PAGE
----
I wouldn't doubt that somehow, Beyonce may have had herself outfitted with some form of extrasensory technology to let her know what Rihanna's up to at any given moment. Anyone remember when people thought that Jay-Z had had some sort of dalliance with the "—ella, —ella, —eh" singer? Exactly, because it's unbelievable. Beyonce wouldn't bother with paparazzi and media concerns. She would have just bitten off Rihanna's head and tossed it at Jigga as a warning for the future.
  That said, this single, coming to radio scant weeks after Rihanna's thematic and sonic twin, "Disturbia," has a distinct aura of panic to it. It's positively slapdash sounding, like they only had enough ideas for about half a song and ran with it. Bey — we can do better.
  Because seriously. You have the nerve to label this under the genre Dance/R&B, yet it's lifeless, not building to anything, the bridge pulls the oldest trick in the book by dropping out everything but the vocal. Now, Rihanna, who has always been at her best when she has dropped the act of attempting to relate to normal human beings (see the boring, terrible "Take A Bow" for more) has apparently finally turned into a robot completely in "Disturbia," her current what's-going-on-why-do-I-feel-like-this song. And it's ten times better than "Beautiful Nightmare," in that it actually inspires one to stand up and move, albeit to some pretty questionable lyrics.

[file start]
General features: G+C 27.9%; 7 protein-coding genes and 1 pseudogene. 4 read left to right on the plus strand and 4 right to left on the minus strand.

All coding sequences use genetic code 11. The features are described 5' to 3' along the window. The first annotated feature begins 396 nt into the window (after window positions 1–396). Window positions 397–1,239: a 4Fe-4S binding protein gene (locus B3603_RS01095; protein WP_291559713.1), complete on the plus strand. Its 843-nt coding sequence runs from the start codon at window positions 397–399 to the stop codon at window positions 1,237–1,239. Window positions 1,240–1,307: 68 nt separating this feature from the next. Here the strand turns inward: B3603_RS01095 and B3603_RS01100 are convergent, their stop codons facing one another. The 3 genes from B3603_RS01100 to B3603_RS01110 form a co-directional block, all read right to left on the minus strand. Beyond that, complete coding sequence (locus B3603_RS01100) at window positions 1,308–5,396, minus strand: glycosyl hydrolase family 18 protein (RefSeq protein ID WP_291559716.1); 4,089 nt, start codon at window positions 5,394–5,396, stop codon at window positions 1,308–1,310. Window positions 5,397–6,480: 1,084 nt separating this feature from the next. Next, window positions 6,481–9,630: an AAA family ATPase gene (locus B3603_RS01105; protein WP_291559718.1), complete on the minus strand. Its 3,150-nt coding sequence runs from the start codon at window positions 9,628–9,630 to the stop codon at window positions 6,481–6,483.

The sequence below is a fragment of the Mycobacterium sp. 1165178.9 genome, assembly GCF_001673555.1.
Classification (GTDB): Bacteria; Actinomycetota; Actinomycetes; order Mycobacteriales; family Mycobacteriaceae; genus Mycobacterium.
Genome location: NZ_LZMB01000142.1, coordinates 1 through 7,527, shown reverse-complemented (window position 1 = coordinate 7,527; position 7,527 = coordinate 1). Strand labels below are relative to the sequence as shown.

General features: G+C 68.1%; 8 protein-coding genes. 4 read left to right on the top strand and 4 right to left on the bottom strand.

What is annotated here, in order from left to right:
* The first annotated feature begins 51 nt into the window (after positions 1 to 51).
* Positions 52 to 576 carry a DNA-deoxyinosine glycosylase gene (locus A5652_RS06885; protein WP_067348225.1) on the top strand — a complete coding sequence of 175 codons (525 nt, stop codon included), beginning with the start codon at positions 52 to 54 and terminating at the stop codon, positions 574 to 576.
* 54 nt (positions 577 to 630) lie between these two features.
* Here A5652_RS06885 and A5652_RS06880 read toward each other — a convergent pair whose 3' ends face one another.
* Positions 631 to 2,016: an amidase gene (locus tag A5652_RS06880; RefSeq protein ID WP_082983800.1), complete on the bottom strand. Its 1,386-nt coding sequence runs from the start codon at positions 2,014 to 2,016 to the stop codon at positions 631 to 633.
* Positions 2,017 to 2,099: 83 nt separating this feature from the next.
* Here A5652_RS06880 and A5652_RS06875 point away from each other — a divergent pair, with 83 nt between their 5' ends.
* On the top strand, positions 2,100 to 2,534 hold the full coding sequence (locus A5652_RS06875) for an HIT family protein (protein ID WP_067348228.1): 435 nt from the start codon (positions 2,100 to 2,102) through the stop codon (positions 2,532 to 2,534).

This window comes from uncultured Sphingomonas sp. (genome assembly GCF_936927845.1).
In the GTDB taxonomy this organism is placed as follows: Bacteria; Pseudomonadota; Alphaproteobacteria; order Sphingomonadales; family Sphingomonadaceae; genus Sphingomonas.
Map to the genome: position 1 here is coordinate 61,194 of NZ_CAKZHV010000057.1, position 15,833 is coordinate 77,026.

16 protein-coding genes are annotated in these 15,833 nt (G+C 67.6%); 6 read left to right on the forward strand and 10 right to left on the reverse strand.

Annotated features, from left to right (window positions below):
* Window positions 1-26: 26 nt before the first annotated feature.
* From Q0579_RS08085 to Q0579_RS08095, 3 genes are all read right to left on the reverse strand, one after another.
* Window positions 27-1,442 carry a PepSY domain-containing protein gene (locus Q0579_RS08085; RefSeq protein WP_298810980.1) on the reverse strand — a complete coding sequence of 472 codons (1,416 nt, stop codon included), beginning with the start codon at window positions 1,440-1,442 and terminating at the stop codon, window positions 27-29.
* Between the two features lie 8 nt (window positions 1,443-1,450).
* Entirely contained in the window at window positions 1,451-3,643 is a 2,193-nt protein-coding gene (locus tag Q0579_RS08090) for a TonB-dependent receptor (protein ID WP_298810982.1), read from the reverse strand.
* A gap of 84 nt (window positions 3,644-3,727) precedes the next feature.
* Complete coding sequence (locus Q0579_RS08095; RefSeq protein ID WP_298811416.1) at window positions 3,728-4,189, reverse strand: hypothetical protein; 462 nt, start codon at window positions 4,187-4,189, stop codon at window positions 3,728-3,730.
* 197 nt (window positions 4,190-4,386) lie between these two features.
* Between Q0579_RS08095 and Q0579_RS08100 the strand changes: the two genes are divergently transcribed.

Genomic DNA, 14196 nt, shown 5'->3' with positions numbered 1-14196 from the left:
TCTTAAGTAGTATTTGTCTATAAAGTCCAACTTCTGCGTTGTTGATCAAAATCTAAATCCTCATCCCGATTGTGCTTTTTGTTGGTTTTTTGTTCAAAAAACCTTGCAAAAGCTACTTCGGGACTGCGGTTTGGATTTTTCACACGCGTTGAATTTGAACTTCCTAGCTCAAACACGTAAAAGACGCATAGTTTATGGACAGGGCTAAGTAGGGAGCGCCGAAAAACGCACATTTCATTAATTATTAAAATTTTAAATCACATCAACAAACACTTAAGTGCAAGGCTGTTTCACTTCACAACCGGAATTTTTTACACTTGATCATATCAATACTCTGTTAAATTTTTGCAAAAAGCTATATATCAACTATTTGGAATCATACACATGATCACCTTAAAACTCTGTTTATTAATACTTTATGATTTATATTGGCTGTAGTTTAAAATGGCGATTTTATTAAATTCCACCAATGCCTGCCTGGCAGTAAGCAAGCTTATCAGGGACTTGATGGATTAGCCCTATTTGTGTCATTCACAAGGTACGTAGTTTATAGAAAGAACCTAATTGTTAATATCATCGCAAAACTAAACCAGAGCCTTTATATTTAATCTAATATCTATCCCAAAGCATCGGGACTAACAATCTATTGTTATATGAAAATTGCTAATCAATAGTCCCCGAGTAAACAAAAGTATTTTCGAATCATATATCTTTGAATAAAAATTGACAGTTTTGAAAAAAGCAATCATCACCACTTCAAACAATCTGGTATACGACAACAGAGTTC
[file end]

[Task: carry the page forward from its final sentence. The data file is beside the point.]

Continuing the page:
BeyoncĂ©. As much as I was leading the "Umbrella" charge a summer a year ago, I've always been in your corner. Go back, regroup.

— Anna

NOTE-- After doing further Jonas Brothers-related research, I stumbled across this quote related to "Burnin' Up": "This song was inspired by Jonas Brothers' unlikely appreciation for the work of babe magnet Prince," according to the May 30, 2008 issue of Entertainment Weekly. 
  I know that I'm not assigning stars here, but if I were, this quote alone might up the song a whole 'nother half a star just to praise the boys for having the good taste to enjoy Prince at such a relatively young age. Nice work, kids. 

Sunday, July 6, 2008

The √'s

The beat was slow and funky. Eclectic even. Bassist Owen Biddle laid down a low jam with occasional ventures up the neck before shying back down the frets. Damon "Tuba Gooding Junior" Bryson puffed the sousaphone alongside Biddle, unable to wander up the notes, but able to physically accost the crowd with waves of hot, moist air. Kamal Gray walked out to tickle the keys with the duo, much unsatisfied with his set-up, shifting cords and pedals with 80/35 stage hands. Fortunately, he finds his niche and starts to crescendo the piano keys while holding the organ keys steady.

The foundation has been laid. Time to lay on the finesse.

In a shower of Hendrix/Prince/Lenny Kravitz sexual ebony-effeminacy, Captain Kirk walked out, picked up the rhinestone axe and threw some muffled treble over the accumulating sound. The funk is impending. F. Knuckles rolled out on the bongo, holding back his wailing hands to save the mood approaching on the growing Des Moines skyline.

Suddenly, ?uestlove walked out, nonchalantly and frowning, typical of the pick-in-hair'ed drummer. Feeding off the swelling bongos, the beat beginan. The sound that normally comes from a DJ booth radiated live and pulsating from the stage. The last piece of the puzzle walked out and the show began with Black Thoughts soothing lyrics.

More on the Roots and their earning the title "Top band of the 21st Century" by Rolling Stone soon...